‘Don’t invite me to your house/Ask me to remove my shoes and your floors ain’t clean’ is a line that has been living rent-free in my head ever since I first heard it. From now on, I can’t go into anyone’s home without thinking this and I have Armand Hammer to thank for that.
I had a friend suggest I check out billy woods’ Aethiopes sometime last year and I am indebted to him for that recommendation, as I needed to consume everything under the sun that is tangentially related to billy woods. Naturally, it didn’t take long for me to discover Armand Hammer after that. Don’t you just love it when those, at the time seemingly meaningless recommendations, open doors that likely wouldn’t have been opened otherwise? My experience with Armand Hammer’s Haram was an acid trip (hop) of massive proportions that I couldn’t separate myself from, and We Buy Diabetic Test Strips is even more special.
For as long as I can remember, the instrumental aspect of music always spoke to me louder than vocals ever did, and I attribute this to why it took me so long to finally get into hip hop with how vocally driven it is. Everything I had heard at the time was whatever would be spammed on the radio and whatnot, in which there was little to no instrumental depth as the songs were written by forty people with the sole intention of writing the next viral hit: musical depth be damned. As a consequence, I had generalized and written off this diverse genre for the longest time. Then on one fateful day, a different friend had sent me a track from Deltron 3030’s self-titled for no particular reason at all and what do you know, another harmless recommendation opening another musical floodgate. A ‘meaningless’ text containing a YouTube link ended up being unknowingly vital in how it gave me access to another musical world.
The first thing I had heard about We Buy Diabetic Test Strips was that it had a healthy dose of JPEGMAFIA’s sorcery compiled on top of the already existing magic that billy woods and ELUCID effortlessly provide. That should be all I have to say to convince you to listen to the record if you haven’t already heard it yet; if so, you can stop reading now. If that isn’t enough to convince you (first, check your pulse), take a gander at the insane list of featured artists lending their talents throughout the entirety of this record. It is a seamless mish mash of nothing but absolute musical savagery that just works.
The features and revolving door of who is handling the production on a given track contribute to each and every song having such a wildly different personality, yet they’re all musically synonymous with one another. All this is elevated by the backing band, they don’t get enough credit. The instrumental backdrops create soundscapes that are as depressingly bleak as our profit-at-all-costs driven economy, leading to a dystopian ‘black market’ for trivial things like diabetic test strips as they’re marked up to asinine prices rendering them unaffordable for the common person. Our reality is depressing as hell and We Buy Diabetic Test Strips captures that instrumentally but also lyrically.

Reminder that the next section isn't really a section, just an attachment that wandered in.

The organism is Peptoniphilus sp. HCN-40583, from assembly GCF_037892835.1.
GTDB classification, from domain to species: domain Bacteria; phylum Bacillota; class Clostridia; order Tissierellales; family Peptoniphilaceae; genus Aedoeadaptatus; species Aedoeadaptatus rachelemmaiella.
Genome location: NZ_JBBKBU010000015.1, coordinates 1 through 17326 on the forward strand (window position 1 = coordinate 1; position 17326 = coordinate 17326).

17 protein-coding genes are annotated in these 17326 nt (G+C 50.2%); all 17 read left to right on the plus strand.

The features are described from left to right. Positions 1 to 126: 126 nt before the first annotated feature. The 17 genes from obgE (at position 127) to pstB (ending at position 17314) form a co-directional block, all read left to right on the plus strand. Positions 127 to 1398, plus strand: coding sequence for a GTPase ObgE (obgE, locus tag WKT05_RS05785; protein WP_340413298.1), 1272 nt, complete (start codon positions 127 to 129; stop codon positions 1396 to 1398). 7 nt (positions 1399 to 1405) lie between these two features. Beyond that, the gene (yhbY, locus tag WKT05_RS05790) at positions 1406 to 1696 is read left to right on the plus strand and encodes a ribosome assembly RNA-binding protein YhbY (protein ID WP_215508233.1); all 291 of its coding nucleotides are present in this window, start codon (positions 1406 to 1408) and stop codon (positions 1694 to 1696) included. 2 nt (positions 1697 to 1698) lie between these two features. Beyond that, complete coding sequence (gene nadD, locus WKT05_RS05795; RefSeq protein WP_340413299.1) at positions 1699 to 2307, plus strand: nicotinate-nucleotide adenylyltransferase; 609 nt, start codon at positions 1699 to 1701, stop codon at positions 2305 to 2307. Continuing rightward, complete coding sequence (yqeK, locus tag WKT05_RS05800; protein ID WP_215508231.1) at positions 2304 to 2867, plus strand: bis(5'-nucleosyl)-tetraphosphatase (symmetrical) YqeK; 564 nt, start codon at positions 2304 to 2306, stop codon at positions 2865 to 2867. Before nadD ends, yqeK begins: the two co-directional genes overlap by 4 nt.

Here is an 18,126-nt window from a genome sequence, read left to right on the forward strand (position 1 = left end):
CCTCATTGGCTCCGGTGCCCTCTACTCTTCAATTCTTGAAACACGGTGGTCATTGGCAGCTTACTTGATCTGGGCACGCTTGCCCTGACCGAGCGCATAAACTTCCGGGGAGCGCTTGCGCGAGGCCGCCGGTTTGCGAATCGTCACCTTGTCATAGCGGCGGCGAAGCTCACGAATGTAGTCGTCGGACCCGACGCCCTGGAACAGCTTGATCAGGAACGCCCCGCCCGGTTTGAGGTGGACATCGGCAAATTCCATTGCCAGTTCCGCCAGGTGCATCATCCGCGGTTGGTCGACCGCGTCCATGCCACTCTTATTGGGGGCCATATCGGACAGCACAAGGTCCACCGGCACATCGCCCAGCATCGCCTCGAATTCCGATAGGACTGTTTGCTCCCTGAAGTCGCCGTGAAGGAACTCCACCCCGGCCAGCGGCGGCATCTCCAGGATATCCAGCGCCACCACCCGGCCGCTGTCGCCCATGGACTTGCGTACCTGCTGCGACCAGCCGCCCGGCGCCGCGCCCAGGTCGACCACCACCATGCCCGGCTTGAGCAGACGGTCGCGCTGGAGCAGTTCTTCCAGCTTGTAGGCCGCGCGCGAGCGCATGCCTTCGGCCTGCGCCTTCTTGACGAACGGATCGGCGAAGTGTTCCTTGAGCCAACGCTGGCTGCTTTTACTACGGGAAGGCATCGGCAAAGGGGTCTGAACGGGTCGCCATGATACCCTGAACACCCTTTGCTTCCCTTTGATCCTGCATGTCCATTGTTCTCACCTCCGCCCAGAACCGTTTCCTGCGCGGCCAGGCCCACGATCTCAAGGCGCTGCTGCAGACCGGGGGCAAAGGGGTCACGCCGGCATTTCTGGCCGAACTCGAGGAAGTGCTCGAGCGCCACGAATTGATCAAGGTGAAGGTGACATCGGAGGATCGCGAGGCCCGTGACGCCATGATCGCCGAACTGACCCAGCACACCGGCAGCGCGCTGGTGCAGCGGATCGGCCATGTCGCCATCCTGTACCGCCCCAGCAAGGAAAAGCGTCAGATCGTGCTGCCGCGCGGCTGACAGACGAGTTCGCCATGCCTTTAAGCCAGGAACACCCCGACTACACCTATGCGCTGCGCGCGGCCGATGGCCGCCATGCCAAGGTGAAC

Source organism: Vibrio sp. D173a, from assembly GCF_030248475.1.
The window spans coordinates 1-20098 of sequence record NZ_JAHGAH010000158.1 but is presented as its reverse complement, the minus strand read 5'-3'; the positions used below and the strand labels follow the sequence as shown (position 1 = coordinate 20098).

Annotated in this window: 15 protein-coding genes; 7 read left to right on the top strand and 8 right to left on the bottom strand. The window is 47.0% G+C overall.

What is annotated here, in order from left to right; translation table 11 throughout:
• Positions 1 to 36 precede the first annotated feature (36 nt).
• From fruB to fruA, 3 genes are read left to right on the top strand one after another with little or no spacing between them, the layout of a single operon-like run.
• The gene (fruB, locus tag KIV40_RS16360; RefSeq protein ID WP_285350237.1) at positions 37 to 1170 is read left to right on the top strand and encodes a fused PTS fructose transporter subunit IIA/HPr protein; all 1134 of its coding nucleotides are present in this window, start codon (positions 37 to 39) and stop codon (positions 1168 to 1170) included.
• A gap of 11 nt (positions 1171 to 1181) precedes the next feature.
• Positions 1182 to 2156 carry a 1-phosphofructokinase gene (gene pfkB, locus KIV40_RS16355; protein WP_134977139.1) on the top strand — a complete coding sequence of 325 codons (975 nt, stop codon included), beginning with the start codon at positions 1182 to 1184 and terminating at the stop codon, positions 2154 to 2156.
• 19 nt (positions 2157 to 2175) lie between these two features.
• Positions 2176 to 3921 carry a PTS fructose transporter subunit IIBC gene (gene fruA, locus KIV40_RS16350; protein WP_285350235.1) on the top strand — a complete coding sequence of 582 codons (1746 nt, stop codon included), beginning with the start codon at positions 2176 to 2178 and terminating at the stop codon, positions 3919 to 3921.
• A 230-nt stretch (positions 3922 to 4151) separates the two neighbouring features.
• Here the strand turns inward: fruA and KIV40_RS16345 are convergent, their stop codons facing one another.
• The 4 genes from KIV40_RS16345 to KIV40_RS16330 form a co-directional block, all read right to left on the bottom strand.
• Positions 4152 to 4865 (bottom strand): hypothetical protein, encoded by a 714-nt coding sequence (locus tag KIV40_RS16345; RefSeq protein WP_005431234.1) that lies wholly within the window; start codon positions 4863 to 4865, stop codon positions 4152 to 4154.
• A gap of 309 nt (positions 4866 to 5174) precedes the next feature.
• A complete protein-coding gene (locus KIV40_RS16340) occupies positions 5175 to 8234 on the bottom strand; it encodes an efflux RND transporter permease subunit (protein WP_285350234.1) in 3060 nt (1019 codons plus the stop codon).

There is something unique and memorable found on just about each of the fifteen tracks found here, an impressive feat indeed. “When It Doesn’t Start With A Kiss” flips on its head entirely halfway through the song, with the latter half being this insanely trippy atmosphere that has me feeling as if I’m drowning. The repeating, fluttering synths remind me of my exhaled bubbles floating to the surface as I sink further and further into whatever hypothetical body of water that I found myself in. “The Gods Must Be Crazy” has just an intoxicating groove with an insane attention to detail in how these instrumental layers are all superimposed one another; El-P produced this one, enough said. Meanwhile, the preceding track and “Empire BLVD” sounds as if they’re plucked from a clipping. record with the deeply sinister elements that have me turning on all the lights in the house out of pure terror and paranoia.
Other highlight instrumental moments for me include the marimba/vibraphone heard on “I Keep A Mirror In My Pocket”, to the eerie piano closing out “Y’all Can’t Stand Right Here”, the airy flute on “Total Recall”, and the sweet and succulent bass lines heard throughout the record as a whole. The technical ability and the versatility the backing band provides is what elevates this latest record from Armand Hammer to another level. While the lyrics and vocals are as hard-hitting and smooth as can be, the backing band sets the foundation for billy woods‘ and ELUCID’s bars to leave the hardest impact. My instrumental-loving ass is as satisfied as can be with what I am hearing on We Buy Diabetic Test Strips.
While the 90s remains the golden era for hip hop, that doesn’t mean that the genre can’t be and isn’t thriving right now as that is far from the truth; the mere existence of Armand Hammer alone is testament to that. Being as highly of a collaborative effort as it is, We Buy Diabetic Test Strips is never too ambitious nor musically superficial for a single second. You often hear the phrase ‘wide as an ocean, deep as a puddle’, and Armand Hammer‘s latest is musically as wide as the Pacific Ocean and consistently as deep as the Mariana Trench. The vocal/lyrical delivery is as stellar as you would expect from billy woods/ELUCID, all served on a platter of the finest instrumentals and top-notch production value that couldn’t suit the music any more beautifully. The bar for hip hop in 2023 was just moved even higher.